• It may stoke interest in Old English.
  • It provides people an opportunity to write in Old English.
  • It should ideally provide an opportunity to meet other people who are interested in Old English.
  • It provides people an opportunity to learn by proofreading other people's Old English - proofreading for mistakes can be an effective method of learning what mistakes to not make.
  • Ideally, ang.wikipedia.org would have a decent number of good-quality articles about the culture and happenings in England and Britain from ~500-1100CE.
  • If an article happens to be written in high-quality Old English, it would be a useful example of *written* Old English, which is what this Wikipedia is primarily concerned with.

You may notice macrons used within articles and within article titles. This is due to legacy norms on this Wikipedia. Please feel free to remove such macrons and request articles be moved, except in cases where the macron is inherently meaningful, such as in articles about the macron itself, or articles about macron-bearing letters.

"Ð" and "Þ" may be used interchangeably in any place within a word, including in article names. Historically, "þ" most often occurred at the starts of words and syllables, whereas "ð" most often occurred at the end of words and syllables. Editors may wish to mimic this historical norm; however, it was not obligatory, and it is not obligatory on ang.wikipedia.org. Corrective edits should not consist of switching "þ" and "ð", except where there is a meaningful distinction to be made: e.g. talking about the letter ð specifically in the article about the letter ð.

The current community standard is to not use Ƿ on the source text for Old English pages. Until the community arrives at a different conclusion via discussion, please adhere to using w, not Ƿ, even if you don't like it. If you wish to read pages with Ƿ, you may do so using the script switch at the top of pages.

Although ahistorical, we understand that rich modern punctuation makes texts more readable and less ambiguous. The established norm is to use punctuation more or less as in Modern English. Please adhere to this general norm.

Also although ahistorical, we normally use Arabic numerals on this Wikipedia. This is due to them being ubiquitous in the modern world, and having design qualities which make them more practical for mathematics than Roman numerals. Please use Arabic numerals, except where it makes particular sense not to.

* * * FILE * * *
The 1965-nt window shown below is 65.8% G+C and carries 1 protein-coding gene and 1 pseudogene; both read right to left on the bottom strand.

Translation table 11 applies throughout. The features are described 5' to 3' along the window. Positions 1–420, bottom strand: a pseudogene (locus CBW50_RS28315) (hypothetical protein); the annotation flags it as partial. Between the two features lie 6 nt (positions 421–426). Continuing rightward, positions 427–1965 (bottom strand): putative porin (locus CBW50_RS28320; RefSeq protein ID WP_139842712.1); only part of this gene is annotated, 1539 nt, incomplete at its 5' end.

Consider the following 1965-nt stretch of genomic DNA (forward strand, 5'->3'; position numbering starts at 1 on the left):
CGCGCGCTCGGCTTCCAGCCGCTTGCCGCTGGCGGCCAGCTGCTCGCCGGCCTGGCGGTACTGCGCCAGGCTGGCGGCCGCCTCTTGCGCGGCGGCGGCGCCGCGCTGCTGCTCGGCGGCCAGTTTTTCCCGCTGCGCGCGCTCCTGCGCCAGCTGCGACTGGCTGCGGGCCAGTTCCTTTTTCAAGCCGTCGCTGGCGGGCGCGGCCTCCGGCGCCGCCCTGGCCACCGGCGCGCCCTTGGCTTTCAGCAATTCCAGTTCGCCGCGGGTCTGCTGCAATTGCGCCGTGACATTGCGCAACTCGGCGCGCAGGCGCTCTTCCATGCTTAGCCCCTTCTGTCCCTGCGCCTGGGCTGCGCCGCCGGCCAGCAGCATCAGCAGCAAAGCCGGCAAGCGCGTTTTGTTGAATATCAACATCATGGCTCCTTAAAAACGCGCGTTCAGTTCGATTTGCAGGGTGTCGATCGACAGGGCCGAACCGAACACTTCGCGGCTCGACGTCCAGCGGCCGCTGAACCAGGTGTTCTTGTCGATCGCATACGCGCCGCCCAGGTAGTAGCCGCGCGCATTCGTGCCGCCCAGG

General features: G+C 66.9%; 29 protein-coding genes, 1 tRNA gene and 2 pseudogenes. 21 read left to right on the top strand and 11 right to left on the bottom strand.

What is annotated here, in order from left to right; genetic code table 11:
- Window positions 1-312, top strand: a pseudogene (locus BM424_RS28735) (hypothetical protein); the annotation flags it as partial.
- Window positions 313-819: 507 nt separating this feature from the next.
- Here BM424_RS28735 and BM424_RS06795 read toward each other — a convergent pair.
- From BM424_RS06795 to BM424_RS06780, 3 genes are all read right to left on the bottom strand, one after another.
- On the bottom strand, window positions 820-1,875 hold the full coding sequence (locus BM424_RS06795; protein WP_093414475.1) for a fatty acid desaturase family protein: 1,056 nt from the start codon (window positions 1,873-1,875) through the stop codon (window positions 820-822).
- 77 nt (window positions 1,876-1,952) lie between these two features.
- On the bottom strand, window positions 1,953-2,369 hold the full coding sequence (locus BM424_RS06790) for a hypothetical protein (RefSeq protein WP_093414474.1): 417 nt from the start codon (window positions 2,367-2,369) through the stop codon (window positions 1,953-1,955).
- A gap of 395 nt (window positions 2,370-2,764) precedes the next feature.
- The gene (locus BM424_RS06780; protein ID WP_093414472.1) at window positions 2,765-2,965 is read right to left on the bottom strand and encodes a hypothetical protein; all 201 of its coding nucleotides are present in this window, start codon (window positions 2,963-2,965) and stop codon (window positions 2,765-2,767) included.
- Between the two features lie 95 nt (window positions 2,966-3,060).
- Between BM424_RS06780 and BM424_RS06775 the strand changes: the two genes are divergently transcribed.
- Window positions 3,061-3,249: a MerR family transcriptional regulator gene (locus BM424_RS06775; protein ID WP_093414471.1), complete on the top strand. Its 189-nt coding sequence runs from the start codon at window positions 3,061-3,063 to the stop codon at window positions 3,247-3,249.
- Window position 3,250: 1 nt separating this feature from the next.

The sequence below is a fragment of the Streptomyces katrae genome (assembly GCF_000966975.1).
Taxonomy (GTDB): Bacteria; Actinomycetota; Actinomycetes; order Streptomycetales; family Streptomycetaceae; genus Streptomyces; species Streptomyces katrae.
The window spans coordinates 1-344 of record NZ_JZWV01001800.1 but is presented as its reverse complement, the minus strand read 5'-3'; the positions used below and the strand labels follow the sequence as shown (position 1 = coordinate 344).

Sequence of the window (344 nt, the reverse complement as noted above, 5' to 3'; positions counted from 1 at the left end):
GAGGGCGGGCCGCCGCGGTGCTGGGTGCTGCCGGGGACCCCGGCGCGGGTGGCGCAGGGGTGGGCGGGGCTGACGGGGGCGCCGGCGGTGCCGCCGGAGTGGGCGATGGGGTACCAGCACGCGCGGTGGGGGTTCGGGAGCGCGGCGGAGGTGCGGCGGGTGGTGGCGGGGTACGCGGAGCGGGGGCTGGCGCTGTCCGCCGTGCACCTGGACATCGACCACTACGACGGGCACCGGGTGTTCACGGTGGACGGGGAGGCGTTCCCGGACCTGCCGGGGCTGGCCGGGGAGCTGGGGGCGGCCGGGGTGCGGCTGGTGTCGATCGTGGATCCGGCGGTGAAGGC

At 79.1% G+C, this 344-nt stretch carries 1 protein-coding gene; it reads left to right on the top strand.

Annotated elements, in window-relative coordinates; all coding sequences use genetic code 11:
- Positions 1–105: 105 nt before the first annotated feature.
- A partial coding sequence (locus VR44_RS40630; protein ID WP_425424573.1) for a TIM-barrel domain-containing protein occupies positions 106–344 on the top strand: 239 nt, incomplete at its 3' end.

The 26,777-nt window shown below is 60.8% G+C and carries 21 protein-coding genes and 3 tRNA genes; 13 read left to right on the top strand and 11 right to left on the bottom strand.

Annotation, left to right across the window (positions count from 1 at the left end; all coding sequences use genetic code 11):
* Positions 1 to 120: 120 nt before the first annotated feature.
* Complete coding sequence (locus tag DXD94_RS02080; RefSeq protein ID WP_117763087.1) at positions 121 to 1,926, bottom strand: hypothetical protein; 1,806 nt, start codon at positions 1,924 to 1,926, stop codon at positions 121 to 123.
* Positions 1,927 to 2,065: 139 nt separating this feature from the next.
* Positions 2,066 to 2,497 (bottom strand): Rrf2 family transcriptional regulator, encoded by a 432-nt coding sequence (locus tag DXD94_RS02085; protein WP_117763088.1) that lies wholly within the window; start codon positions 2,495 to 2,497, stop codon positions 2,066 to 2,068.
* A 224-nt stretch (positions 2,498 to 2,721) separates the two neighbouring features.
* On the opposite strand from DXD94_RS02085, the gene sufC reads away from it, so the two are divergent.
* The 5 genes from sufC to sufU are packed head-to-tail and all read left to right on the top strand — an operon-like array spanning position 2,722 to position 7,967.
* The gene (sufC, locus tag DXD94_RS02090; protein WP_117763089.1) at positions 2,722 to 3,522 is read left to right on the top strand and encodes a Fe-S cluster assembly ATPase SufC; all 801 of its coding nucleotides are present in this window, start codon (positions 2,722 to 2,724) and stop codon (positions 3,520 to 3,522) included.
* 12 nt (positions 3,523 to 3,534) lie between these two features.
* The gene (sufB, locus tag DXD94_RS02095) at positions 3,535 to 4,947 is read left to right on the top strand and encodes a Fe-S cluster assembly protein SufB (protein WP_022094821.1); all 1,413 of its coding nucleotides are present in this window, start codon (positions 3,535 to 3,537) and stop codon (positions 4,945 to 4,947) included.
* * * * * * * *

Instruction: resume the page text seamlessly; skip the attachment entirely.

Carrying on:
Neologism standards

In general, neologisms are discouraged or forbidden across Wikimedia projects, including Wikipedia, which aspires to be documentative in character.

The Latin Wikipedia is somewhat comparable to the Old English Wikipedia in that Latin was used thousands of years ago. However, modern Latin actually is a modern language (which can be distinguished from classical Latin), with an established history of coinings and borrowings.

Unlike modern Latin, modern Old English has no such established history of coinings and borrowings. By necessity, we may often find it necessary for the sake of avoiding gross inelegance to make coinings or borrowings if discussing modern concepts, or making distinctions which humans have only become aware of since the Old English period.

As a general guideline, avoid neologisms wherever feasible. However, all neologisms must be documented on the article they are used in, with Modern English translations, in a "Niwu word" section, which should be placed near the end of the article, just above "Fruman". See the article Wæterþoðer for a good example of how to document neologisms.

Insofar as new words are necessary, coinings, calques, and borrowings may all be applicable, at editors' discretion. However, coinings and calques should, except where unfeasible, fit into historical Old English norms of word compounding. Borrowings should generally be Old Englishized in spelling. Depending on the ending of a borrowed noun or name, it may be suitable to treat it as indeclinable - for example, if an ending which would be historically unusual in Old English is maintained, it may be best to treat the noun or name as indeclinable.

Whereever possible, neologisms should be sensical and obviously related in meaning via their components, to whatever meaning they are being assigned. Direct calques of other modern Germanic words, should not only take etymology and cognateness into consideration - they should prioritize using appropriate-meaning components over cognate components. If a calque uses both cognate components to a modern Germanic word and is sensical in Old English, that is ideal, but not always possible.

Reconstructed forms are to be regarded as neologisms and documented as such, and likewise avoided where feasible.

Personal names of modern people, or people who don't have established names in Old English, should always be borrowed from language of origin, and transcribed if necessary.